So who came back for a second round?  My ever-stubborn and skeptical crime scene investigator, Detective-Sergeant Colin Cellars, of course ... along with his childhood friends: Bobby Dawson, Jody Catlin and Malcolm Byzor.  But the rules have changed for this intrepid foursome.  Facing their fears and adversaries back-to-back isn't going to work for them this time.  The rapidly accumulating evidence suggests a terrifying possibility: that the retrievers --- the fearsome creatures Allesandra warned about --- are here, and closing in fast.  Bad news for Colin and his friends, especially when they discover their only real chance to survive is to stay apart from each other, and face their worst fears alone ...

click here to read chapter one of OUTER PERIMETER


Is done, finally ... and I should explain that the third book in my Colin Cellars (First Evidence) series came about because
a friend sent me a book titled 'THIS IS YOUR BRAIN ON MUSIC' (The Science of a Human Obsession) by neuroscientist Daniel Levitin. To say I found the book fascinating barely describes my feelings ... although I have to confess that a goodly part of my fascination dealt with the fact the Levitin was a rock musician who decided to begin studying neuroscience (just as the former rock musician friend who sent me the book had done), and ended up at UCSD with Dr. Watson of DNA-discovery fame a year or so before I was there. In fact, the book describes his interaction with Watson in a small library/conference room that I was studying in a year or so later ... so I felt a weird sense of 'kinship' with Levitin, even though my own knowledge of neuroscience and music is, to put it mildly, minimal.

Another reason I was fascinated: several years ago, at the suggestion of another (author-type) friend, I started using music as a way of quickly 'getting into the flow' of writing -- a common problem of most authors I know who are frustrated by the time it takes them to actually get their creative processes going once they plant themselves in front of their computers. Note: I pay no attention to my author friends who write their manuscripts with pens, pencils or typewriters, figuring that anyone who is that masochistic probably has other problems that I don't want to dwell on either.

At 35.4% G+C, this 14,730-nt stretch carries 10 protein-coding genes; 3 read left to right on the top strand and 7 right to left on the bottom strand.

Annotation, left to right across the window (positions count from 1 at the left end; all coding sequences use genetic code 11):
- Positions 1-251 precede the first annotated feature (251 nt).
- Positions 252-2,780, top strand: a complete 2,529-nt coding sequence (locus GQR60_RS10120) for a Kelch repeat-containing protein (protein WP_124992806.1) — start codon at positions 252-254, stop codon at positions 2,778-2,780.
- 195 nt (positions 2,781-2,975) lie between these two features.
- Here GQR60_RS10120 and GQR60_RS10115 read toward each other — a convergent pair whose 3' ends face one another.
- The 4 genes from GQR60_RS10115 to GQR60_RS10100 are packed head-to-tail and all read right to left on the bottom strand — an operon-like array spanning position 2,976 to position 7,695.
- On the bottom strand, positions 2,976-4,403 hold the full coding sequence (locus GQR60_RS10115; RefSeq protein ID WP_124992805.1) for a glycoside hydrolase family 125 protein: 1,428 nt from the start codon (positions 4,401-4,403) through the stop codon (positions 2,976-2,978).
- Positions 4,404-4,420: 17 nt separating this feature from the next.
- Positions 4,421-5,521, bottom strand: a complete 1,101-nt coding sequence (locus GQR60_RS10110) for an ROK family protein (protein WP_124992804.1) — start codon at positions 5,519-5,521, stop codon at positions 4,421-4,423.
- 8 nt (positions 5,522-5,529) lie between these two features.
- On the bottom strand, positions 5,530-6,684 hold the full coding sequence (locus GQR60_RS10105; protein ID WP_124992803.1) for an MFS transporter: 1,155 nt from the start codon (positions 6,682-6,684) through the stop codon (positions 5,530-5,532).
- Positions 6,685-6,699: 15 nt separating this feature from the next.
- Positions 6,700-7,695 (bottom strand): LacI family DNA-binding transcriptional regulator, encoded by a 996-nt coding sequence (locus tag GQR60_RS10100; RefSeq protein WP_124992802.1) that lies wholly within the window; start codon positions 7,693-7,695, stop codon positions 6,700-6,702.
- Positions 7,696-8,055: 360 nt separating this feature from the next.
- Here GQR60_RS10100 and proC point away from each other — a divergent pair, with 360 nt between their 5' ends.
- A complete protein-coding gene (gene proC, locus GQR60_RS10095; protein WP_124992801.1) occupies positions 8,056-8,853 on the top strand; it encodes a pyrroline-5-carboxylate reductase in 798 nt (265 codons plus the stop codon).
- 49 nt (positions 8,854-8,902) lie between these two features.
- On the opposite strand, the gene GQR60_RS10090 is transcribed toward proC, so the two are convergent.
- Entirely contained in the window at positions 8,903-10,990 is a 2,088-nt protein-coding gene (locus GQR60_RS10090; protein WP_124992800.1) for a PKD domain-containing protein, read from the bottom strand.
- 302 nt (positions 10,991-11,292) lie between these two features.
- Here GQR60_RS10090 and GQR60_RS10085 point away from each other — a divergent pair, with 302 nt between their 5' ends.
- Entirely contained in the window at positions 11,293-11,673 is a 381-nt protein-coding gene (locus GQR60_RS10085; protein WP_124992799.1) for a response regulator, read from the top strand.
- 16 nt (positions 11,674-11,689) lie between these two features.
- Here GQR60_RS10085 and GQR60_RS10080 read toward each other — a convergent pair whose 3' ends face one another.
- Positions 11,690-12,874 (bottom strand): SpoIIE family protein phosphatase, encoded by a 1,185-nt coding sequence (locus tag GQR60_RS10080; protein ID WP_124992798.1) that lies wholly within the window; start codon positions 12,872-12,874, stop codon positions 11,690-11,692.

Anyway, I quickly discovered that 60's rock music played by the Royal Philharmonic Orchestra works great for me ... no vocals, just the wonderful music! I've got 3 DVDs of their classic rock songs that I mix before playing so my brain doesn't anticipate the next song. All I have to do is pull up my latest manuscript on the computer, put of the stereo headphones, hit 'PLAY' ... and 30 seconds later, I'm deep into my writing. Have no idea why this works (my theory is that the lazy part of my brain that really doesn't want to write -- because writing is actually hard work -- quits complaining because it's soothed by the music), but I don't really care as long as it does.

So why are rock musicians (at least, presumably, the ones who haven't fried their brains with an assortment of illicit/home-made drugs) drawn to neuroscience? After reading Levitin's book and talking with my friend, it seems apparent that their possession of 'perfect pitch' is the thing that drives them to figure out how and why the brain obsesses on music. So what they do in the way of research is hook up a test subject to a fMRI (a machine that, among other things, measures the change in blood flow to specific areas of the brain), put on different types of music, and thereby learn how difference parts of the human brain respond to rhythm, tone, beat, resonance and all of the other components of what we call 'music.' And then they branch out into researching how music (even a couple of notes) can trigger memories much in the way that smells do, only musical notes seem to have far more complexity (see rhythm, tone, beat, resonance, etc) ... the idea being if you hear a couple of notes with the precise set of 'harmonics', it can trigger a memory of a song you heard played many years ago.